Archive for Thursday, July 21, 2005

KDOT crackdown on K-7 not increasing local citations

July 21, 2005, 12:00 a.m.

Updated: July 21, 2005, 12:35 p.m.

Though a Kansas Department of Transportation program week seeks to crack down on traffic violations along Kansas Highway 7, the Lansing Police Department has not seen much difference in the number of citations written, said Police Chief Steve Wayman.

Wayman said Tuesday that though it was early in the week, he had not seen either an increase or decrease in citations. He said the point of the program was "not just to go out there and write everybody tickets."

"It's designed to help educate drivers about seat belts and safety," Wayman said.

The campaign began Monday along certain stretches of Kansas highways that have higher-than-average crash rates, which include K-7 between Kansas City, Kan., and Atchison. Wayman said local police departments were asked to cooperate in the campaign and would receive $500 for equipment from the state for their participation.

Departments participating in the KDOT program are not required to write any more tickets than usual, Wayman said. He said the department's records of citations would be sent to the state at the end of the week so that KDOT can analyze the statistics. Wayman said the stats would give the state an indication of seat belt usage, which is currently at 68 percent.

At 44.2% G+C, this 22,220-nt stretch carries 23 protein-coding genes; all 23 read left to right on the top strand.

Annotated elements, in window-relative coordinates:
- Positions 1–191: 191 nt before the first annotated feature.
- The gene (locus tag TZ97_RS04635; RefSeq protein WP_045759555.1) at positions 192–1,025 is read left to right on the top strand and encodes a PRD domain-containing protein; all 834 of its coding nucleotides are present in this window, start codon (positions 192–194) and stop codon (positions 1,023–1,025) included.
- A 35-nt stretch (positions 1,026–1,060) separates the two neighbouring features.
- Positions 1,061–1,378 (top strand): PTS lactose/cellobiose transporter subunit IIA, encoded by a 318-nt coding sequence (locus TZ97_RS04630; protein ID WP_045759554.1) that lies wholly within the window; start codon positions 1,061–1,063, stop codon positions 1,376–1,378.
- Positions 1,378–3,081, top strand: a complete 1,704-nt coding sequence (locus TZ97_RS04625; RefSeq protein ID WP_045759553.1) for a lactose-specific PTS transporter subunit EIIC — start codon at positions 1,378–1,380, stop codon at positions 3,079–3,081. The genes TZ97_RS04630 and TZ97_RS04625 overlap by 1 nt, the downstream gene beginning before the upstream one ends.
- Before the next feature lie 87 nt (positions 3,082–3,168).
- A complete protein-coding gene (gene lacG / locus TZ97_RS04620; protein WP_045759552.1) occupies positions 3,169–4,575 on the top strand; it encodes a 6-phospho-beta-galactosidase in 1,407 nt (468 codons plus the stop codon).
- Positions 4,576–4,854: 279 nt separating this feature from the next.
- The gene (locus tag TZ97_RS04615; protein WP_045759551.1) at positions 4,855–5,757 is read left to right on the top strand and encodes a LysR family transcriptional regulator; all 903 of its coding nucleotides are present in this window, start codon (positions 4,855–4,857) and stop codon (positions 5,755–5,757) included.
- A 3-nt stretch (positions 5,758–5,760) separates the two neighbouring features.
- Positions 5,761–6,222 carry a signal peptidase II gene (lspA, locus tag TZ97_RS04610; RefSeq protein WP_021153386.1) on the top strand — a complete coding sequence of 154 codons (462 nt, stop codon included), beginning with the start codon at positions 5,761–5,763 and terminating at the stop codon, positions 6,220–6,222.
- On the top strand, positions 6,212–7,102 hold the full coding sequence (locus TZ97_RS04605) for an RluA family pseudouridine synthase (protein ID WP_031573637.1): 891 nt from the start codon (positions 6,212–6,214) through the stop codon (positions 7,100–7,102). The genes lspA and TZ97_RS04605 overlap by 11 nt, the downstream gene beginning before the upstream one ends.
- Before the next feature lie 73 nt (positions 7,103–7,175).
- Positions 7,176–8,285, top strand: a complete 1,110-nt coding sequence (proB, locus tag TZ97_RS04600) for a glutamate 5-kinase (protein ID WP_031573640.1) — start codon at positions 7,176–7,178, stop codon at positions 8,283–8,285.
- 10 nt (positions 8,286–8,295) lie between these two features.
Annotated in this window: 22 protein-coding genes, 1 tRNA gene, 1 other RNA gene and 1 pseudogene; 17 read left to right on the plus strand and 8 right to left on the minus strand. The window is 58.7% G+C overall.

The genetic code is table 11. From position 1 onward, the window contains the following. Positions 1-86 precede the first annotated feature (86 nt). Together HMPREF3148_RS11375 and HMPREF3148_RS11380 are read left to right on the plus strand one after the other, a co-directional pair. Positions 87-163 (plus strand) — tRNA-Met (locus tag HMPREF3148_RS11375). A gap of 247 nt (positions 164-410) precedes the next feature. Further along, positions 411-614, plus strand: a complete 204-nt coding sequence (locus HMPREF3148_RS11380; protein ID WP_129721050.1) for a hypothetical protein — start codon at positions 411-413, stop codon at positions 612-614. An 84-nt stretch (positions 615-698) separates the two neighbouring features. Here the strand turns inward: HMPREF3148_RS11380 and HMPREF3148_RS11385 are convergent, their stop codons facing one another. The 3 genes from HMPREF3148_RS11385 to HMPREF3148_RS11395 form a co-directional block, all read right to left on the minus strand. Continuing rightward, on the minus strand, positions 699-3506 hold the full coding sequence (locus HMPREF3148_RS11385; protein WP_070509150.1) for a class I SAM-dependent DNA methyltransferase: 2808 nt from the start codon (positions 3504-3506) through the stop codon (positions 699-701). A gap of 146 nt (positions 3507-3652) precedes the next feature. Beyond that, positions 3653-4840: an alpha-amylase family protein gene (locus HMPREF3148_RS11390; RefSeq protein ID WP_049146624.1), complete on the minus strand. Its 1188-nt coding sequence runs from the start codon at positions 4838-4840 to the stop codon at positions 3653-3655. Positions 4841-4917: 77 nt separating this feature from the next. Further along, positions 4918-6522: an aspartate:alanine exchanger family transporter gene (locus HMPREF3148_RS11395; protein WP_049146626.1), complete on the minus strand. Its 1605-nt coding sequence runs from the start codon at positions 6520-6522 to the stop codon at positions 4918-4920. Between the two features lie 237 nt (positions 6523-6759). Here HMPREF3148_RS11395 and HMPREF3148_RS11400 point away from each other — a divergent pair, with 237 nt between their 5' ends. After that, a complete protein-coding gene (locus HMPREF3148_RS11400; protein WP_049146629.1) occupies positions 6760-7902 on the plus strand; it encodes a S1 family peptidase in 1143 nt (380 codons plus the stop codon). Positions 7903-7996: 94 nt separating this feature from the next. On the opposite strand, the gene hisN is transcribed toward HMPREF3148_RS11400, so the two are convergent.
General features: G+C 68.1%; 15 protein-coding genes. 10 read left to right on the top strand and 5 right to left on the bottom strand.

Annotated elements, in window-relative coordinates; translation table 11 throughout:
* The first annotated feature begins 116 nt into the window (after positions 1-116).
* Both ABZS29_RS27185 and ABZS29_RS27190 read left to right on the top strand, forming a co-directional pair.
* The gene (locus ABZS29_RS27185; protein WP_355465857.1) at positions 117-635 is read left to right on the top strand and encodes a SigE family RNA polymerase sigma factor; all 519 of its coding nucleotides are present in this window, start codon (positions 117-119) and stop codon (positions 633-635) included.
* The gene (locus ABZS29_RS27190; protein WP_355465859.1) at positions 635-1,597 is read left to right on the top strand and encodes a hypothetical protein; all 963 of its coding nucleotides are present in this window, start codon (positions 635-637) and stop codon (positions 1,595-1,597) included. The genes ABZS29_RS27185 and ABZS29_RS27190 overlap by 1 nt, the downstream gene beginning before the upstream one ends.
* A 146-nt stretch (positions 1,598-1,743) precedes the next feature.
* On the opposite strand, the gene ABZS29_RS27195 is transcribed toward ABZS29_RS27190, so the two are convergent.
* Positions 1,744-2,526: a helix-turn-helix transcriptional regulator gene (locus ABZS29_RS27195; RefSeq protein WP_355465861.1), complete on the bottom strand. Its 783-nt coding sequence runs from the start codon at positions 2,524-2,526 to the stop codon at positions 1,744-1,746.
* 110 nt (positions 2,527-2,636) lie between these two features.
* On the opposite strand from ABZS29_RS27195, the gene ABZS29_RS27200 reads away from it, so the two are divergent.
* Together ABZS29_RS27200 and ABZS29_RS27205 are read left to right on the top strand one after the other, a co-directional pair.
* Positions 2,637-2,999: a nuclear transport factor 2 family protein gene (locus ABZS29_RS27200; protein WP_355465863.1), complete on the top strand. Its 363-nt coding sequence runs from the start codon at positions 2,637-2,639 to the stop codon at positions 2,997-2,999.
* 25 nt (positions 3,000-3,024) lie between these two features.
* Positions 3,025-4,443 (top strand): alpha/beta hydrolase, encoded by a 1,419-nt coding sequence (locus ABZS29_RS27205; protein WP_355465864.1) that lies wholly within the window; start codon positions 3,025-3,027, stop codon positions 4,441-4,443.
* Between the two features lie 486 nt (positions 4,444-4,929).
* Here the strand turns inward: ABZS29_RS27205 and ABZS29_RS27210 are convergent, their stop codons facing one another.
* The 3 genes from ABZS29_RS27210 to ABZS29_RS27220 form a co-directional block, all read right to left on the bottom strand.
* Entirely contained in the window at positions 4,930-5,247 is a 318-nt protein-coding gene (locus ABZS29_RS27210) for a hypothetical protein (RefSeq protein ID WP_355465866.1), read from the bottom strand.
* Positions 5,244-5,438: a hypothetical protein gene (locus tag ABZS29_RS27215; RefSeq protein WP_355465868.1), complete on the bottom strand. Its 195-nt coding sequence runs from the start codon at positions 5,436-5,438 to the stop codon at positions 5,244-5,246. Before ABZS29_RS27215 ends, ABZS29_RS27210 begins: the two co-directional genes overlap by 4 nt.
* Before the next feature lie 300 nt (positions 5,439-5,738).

"Are seat belts being used out there - that's what it's about," he said.

Wayman said he thought he wasn't seeing an increase in citations because "most of our officers are very diligent in enforcement."

Officer Billy Blackwell II said he planned to keep a close eye on K-7 this week.

Blackwell said he generally writes six to 10 tickets per day, but on Monday, he had written 10 tickets in the first four hours of his shift.

Blackwell said he wanted to contribute to the combined effort of Lansing Police and KDOT by stopping speeders and checking for seat belt usage.

Blackwell said he liked to do traffic patrol, so he didn't need much incentive to pay close attention to traffic violations this week.

"It passes the time and might save someone's life," he said.

Blackwell said that when he prepares to pull someone over, he checks twice for seat belt compliance, once when the car passes him and once when the car pulls over. He said he looks the first time, before he turns on his lights, because drivers often buckle up when they realize they are being pulled over.

Kansas law requires all vehicle drivers and front seat passengers buckle up. Because failure to wear a seat belt is not a primary violation, it is not sufficient cause for officers to stop a motorist. However, drivers can get a ticket for not wearing a seat belt if they are pulled over for another reason, such as speeding.

Speeding tickets in Lansing come with a minimum fine of $75, plus $25 for court costs. Tickets for not wearing a seat belt come with a fine of $10 for adults and $45 for children. Blackwell said the fines imposed for traffic and other violations reminded him of a saying.

"There's an adage, 'You learn by having a little pain in your wallet' - but some people don't learn," Blackwell said.


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